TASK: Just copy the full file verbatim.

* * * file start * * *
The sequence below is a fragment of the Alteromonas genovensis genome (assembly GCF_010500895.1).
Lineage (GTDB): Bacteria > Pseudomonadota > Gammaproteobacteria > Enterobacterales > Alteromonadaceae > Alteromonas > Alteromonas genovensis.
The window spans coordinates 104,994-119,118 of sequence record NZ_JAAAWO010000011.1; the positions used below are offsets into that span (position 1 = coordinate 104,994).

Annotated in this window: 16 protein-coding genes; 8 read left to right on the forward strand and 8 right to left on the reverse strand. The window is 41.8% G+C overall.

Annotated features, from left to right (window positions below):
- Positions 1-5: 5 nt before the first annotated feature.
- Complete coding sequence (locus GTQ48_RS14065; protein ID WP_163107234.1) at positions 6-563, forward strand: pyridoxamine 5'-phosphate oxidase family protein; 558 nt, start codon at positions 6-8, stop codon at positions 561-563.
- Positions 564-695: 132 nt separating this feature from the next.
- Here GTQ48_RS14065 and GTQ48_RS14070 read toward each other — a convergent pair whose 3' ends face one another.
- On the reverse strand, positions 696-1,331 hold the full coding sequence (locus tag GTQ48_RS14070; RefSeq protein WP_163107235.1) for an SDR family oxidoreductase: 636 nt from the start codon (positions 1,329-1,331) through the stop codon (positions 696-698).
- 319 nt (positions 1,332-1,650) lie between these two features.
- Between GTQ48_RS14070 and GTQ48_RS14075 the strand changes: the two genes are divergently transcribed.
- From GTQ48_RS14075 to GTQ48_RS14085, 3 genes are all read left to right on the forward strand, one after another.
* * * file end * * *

The sequence below is a fragment of the Alteromonas genovensis genome (assembly GCF_010500895.1).
Lineage (GTDB): Bacteria > Pseudomonadota > Gammaproteobacteria > Enterobacterales > Alteromonadaceae > Alteromonas > Alteromonas genovensis.
The window spans coordinates 104,994-119,118 of sequence record NZ_JAAAWO010000011.1; the positions used below are offsets into that span (position 1 = coordinate 104,994).

Annotated in this window: 16 protein-coding genes; 8 read left to right on the forward strand and 8 right to left on the reverse strand. The window is 41.8% G+C overall.

Annotated features, from left to right (window positions below):
- Positions 1-5: 5 nt before the first annotated feature.
- Complete coding sequence (locus GTQ48_RS14065; protein ID WP_163107234.1) at positions 6-563, forward strand: pyridoxamine 5'-phosphate oxidase family protein; 558 nt, start codon at positions 6-8, stop codon at positions 561-563.
- Positions 564-695: 132 nt separating this feature from the next.
- Here GTQ48_RS14065 and GTQ48_RS14070 read toward each other — a convergent pair whose 3' ends face one another.
- On the reverse strand, positions 696-1,331 hold the full coding sequence (locus tag GTQ48_RS14070; RefSeq protein WP_163107235.1) for an SDR family oxidoreductase: 636 nt from the start codon (positions 1,329-1,331) through the stop codon (positions 696-698).
- 319 nt (positions 1,332-1,650) lie between these two features.
- Between GTQ48_RS14070 and GTQ48_RS14075 the strand changes: the two genes are divergently transcribed.
- From GTQ48_RS14075 to GTQ48_RS14085, 3 genes are all read left to right on the forward strand, one after another.